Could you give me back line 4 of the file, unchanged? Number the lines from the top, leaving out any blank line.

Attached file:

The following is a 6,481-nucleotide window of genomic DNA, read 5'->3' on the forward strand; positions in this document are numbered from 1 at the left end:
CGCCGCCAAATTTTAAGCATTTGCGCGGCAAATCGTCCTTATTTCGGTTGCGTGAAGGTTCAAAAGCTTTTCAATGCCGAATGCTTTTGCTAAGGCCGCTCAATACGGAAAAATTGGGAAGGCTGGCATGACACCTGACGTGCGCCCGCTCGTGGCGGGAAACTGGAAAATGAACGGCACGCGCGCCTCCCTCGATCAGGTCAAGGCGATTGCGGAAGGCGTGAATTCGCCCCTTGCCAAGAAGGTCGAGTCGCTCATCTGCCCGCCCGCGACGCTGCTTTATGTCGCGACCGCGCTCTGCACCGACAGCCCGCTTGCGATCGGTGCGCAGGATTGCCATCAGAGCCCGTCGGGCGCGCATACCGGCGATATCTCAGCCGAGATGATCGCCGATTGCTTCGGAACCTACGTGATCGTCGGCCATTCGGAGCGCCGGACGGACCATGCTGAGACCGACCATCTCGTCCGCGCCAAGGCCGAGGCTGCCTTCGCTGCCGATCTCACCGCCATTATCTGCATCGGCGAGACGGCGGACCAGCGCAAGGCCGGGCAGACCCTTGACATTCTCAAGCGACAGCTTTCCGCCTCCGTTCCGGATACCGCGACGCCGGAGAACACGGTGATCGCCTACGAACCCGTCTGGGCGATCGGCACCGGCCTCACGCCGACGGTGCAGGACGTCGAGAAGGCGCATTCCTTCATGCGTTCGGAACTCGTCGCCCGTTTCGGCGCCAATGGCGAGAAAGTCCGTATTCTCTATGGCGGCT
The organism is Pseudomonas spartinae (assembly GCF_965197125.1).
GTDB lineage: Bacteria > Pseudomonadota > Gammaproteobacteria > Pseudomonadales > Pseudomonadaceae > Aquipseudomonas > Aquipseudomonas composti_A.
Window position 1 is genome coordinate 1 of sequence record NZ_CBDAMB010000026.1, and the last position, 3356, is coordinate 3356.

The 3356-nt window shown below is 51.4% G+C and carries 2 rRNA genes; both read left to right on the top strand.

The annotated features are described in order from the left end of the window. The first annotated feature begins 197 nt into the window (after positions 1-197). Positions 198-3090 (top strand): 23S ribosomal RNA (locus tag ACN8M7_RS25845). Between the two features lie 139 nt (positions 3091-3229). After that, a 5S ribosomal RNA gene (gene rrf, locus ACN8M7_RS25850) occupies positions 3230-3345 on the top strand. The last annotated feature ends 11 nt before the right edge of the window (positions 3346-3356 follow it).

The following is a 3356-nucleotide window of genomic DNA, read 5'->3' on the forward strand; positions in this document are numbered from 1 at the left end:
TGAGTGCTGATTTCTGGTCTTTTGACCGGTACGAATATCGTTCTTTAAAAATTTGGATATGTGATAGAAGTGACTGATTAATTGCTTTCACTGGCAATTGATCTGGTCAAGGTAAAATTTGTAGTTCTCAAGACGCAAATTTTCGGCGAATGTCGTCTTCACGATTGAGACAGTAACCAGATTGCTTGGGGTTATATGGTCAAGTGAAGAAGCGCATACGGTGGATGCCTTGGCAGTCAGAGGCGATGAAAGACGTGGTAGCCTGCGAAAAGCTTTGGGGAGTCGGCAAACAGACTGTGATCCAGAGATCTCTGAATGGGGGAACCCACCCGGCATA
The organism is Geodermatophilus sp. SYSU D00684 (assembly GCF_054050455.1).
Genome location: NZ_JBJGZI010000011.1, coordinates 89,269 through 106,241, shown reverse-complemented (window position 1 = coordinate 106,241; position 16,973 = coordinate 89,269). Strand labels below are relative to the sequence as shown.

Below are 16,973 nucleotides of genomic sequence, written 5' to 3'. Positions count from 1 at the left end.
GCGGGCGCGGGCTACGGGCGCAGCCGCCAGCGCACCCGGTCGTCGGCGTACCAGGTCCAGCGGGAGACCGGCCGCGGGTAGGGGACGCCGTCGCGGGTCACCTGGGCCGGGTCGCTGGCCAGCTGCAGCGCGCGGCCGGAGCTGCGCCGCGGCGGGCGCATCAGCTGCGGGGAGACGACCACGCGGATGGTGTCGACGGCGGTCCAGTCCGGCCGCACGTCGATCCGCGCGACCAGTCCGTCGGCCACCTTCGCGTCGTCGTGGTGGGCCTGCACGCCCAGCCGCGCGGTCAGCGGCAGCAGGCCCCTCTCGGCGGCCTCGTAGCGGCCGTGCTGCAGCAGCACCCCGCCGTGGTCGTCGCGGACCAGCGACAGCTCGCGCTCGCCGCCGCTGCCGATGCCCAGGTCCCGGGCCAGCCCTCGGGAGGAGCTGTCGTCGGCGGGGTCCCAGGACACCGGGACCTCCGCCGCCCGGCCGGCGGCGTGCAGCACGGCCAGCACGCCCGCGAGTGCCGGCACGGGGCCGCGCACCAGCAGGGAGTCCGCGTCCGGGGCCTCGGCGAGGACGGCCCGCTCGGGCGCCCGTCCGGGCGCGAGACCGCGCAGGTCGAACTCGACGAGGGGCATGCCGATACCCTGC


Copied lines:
GTDB lineage: Bacteria > Pseudomonadota > Gammaproteobacteria > Pseudomonadales > Pseudomonadaceae > Aquipseudomonas > Aquipseudomonas composti_A.